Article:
$77.3B in Total Venture Capital Invested in 2015, Report Finds; VC Trends to Look for in 2016
Even though the total amount invested by venture capitalists (VCs) grew for the fourth straight year to nearly $77.3 invested, Pitchbook analysts contend that 2014/2015 was the peak of the VC industry for the foreseeable future. While high valuations drove up the total amount invested, the number of deals plummeted during the second half of 2015 according to new data from Pitchbook. In addition to insights from Pitchbook, other analysts contend that the declining trends of 2015 should remain through 2016.
U.S. VCs invested approximately $77.3 billion and closed nearly 8,100 rounds of investment in 2015, according to the 2015 Annual U.S. Venture Industry Report from PitchBook. While this marks the second straight year of strong VC numbers, a combined $145.3 billion invested in 2014 and 2015, Pitchbook researchers contend that VC financing peaked sometime in 2014 or early 2015. The second half of 2015, however, started a decline that may last well into 2016 and potentially beyond. While the peak was driven by a tide of massive unicorn-birthing rounds and relentless upward march of valuations, the decline in VC activity was a manifestation of investor concerns about the high valuations, concerns about Asian growth prospects, and other market factors. The authors conclude that 2016 is shaping up to be quite different than 2014 and 2015.
Another trend reported by Pitchbook was a sudden decline in early stage activity by angel/seed investors and early stage VC from 2014 to 2015. During its peak in 2014, there were nearly 3,300 first-time financing rounds closed. However, in 2015, the number of first-time financing rounds closed dropped to 2,402. Pitchbook researchers contend that they were driven by very high early stage valuations (a record proportion of angel/seed investments were $5 million or more in size in 2015), and a shift made by several angel investors and VC firms to larger, later stage deals. In three major VC markets (the Bay Area, Pacific Northwest, and New York City), the median pre-money valuations for all deals were $32.5 million in the Bay Area, $24.1 million in the Pacific Northwest, and $25.1 million in New York City.
In another recent study, the National Venture Capital Association (NVCA) found that Venture capital firms raised less money and closed fewer U.S. funds in 2015. Similar to the finding of Pitchbook, while total money invested increased, NVCA reported that number of investments declined. The report also found that the number of new, first-time VC funds declined from over 260 new firms created in 2014 to less than 240 new firms created in 2015.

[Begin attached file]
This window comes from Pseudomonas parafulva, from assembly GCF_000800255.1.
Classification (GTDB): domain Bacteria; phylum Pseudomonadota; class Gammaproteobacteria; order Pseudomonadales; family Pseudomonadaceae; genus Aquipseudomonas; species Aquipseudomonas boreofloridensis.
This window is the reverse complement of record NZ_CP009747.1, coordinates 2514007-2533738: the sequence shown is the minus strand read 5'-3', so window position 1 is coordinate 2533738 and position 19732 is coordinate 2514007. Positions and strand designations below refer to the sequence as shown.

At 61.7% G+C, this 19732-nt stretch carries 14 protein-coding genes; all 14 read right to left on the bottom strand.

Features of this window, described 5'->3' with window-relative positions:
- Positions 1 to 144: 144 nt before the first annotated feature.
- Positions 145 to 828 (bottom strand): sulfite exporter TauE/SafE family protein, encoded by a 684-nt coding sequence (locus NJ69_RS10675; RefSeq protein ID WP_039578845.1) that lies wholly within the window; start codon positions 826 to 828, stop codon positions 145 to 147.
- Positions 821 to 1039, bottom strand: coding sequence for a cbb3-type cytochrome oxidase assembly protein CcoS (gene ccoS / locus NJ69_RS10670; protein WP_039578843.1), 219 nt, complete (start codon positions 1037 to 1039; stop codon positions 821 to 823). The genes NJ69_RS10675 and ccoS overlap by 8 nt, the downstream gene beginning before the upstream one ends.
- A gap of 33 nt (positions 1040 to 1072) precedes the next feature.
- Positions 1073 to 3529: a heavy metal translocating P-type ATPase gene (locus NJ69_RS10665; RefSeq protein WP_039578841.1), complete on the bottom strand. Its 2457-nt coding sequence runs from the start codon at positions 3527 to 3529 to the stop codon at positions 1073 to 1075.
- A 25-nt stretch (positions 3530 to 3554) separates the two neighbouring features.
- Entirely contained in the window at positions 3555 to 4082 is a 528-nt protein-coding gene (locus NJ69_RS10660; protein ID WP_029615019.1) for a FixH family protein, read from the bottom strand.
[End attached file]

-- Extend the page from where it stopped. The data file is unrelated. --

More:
Echoing the U.S. venture capital industry, the global VC industry remained strong for the third consecutive year according to new data from Preqin. Driven by North America, VC invested $136 billion across 9,202 closed rounds. Similar to the U.S. the global market also saw a 6 percent drop from the 9,811 deals concluded in 2014, but a 45 percent increase on the $94 billion aggregate value recorded that year. The global markets also saw an increase in valuation as average deal size rose to $18 million in 2015 from $12 million in 2014.
Preqin researchers also found that most venture capital deals occur earlier in a company’s lifecycle, with 33 percent completed at the angel/seed stage and 26 percent at Series A. While North American and European deal activity declined, Asia reported a strong VC market with China recording 1,605 deals and India 927.
In 2015, drone-tech emerged as one of the hottest industries for investment in 2015. After drone companies received only $94.4 million in VC financing in 2014, the drone-tech industry reached new heights by raising over $855.3 million in funding according to industry tracker Dow Jones VentureSource. Unlike the rest of the VC industry, analysts predict that VC interest in drone-tech should remain strong in 2016 and beyond.
Looking forward to 2016 and beyond, analysts are already raising concerns that the industry has peaked and will continue to decline seen in the second half of 2015 for the foreseeable future. In fact, one analyst contends that the VC industry may be nearing a bubble. Using preliminary data from CB Insights, Galen Moore contends with fewer new unicorns and mega-deals plummeting toward the end of 2015 that we are nearing Q1 levels and potentially a bubble.
The final trend moving forward may be a multitrack financing model that focuses on raising enormous amounts of capital from private investors instead of going public. Based on a report by Ernst & Young analyzing the Q4 IPO, Noah Kulwin contends that while the global IPO market remains healthy and will continue in 2016, tech companies will continue to raise multiple rounds of financing from private investors. This strategy allows entrepreneurs to remain in control of the company while maintaining attractive financial protections from a smaller group of investors than public companies are afforded.capital, venture capital